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How can the common mode choke in below diagram used in LTspice? By an inductor or transformer? How should be the circuit drawn in LTspice?

enter image description here

I want to use this to filter out CM noises for single ended coaxial cable.

enter image description here

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    \$\begingroup\$ A common mode choke is basically a (1 to 1) transformer and a transformer is basically 2 inductors with mutual coupling. \$\endgroup\$ – Bimpelrekkie Sep 21 '17 at 12:18
  • \$\begingroup\$ Is that correct now for simulation?: i.stack.imgur.com/MhGtX.png \$\endgroup\$ – floppy380 Sep 21 '17 at 12:50
  • \$\begingroup\$ Yes, that's the idea. I think the orientation of the inductors (where the small circle is) is how it should be but you might want to check that with a simulation. A differential signal should pass through, common mode should be suppressed. \$\endgroup\$ – Bimpelrekkie Sep 21 '17 at 12:56
  • \$\begingroup\$ @floppy380 -- Looks very good, but your K1 spice directive has Lp instead of Lp1, so it should be "K1 Lp1 Ls1 1" in your drawing, though I usually use a lower coupling than 100%. Perhaps "K1 Lp1 Ls1 0.85" would also be more realistic in its coupling proportion? \$\endgroup\$ – MicroservicesOnDDD Jan 14 at 16:14
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At reasonably small currents, a common mode choke looks like a 1:1 transformer with a resistance in parallel with each of its inductors. You can get very close to correct by looking at the impedance vs frequency graph. At low frequencies, the impedance rises like an inductor. Use that to get an inductance value. At some high frequency, the inductance maxes out. Presume your inductance and compute the resistance. This will be good enough for most models.

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I would model it with 2 coupled inductors. Here's a pic.enter image description here

Remember to put the spice directive to couple the inductors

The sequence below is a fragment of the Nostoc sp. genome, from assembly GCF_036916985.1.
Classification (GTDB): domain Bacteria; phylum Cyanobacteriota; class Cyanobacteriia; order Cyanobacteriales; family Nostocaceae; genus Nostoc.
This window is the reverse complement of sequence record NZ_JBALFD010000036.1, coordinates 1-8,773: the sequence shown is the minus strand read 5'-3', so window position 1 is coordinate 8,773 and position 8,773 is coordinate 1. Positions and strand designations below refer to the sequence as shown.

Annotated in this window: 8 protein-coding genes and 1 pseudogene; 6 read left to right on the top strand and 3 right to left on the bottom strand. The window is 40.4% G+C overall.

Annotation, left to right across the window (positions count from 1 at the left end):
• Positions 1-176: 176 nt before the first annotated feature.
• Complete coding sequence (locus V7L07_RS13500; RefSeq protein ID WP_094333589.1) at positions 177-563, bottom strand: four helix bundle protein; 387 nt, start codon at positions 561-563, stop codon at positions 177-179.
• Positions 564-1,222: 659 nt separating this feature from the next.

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    \$\begingroup\$ How do you couple mutually(spice command?) and what will be the values for L1 L2 for a 13mH choke? \$\endgroup\$ – floppy380 Sep 21 '17 at 12:43
  • \$\begingroup\$ Is that correct now for simulation?: i.stack.imgur.com/MhGtX.png \$\endgroup\$ – floppy380 Sep 21 '17 at 12:51
  • \$\begingroup\$ K=1 is a way too optimistic. You should check leakage inductance i.e. stray differential on your choke datasheet and lower coupling till you get it. Simulating with zero leakege is very little useful \$\endgroup\$ – carloc Jan 2 '18 at 13:24
  • \$\begingroup\$ @doncarlos I meant \$\endgroup\$ – carloc Jan 2 '18 at 13:24
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    \$\begingroup\$ To set the mutual inductance, point to a blank area, right-click, open the 'Draft' sub-menu, select 'Spice Directive', enter text K1 L1 L2 0.8, left click to place. If you don't want it to be visible, hover over the text, right-click, open pull-down menu 'Justify", scroll up one to '(not visible)'. \$\endgroup\$ – Mike Bushroe Jul 14 '20 at 12:00
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Common mode chokes are horribly nonlinear components (impedance varies with frequency and not in an inductance way), good luck modeling them with linear components in spice.

Your schematic seems a whole input filter module so it's even more difficult. In my experience with these things you usually pick the manufacturer diagram and extract the response to work in S-parameter space. And then you build the prototype and nothing works as it should since your chassis maybe has a bend which resonates with an horrible frequency.

Some manufacturers gives you spice modules for some filters. Schurter and Würth comes to mind, look in them to see if there's something similar to your part.

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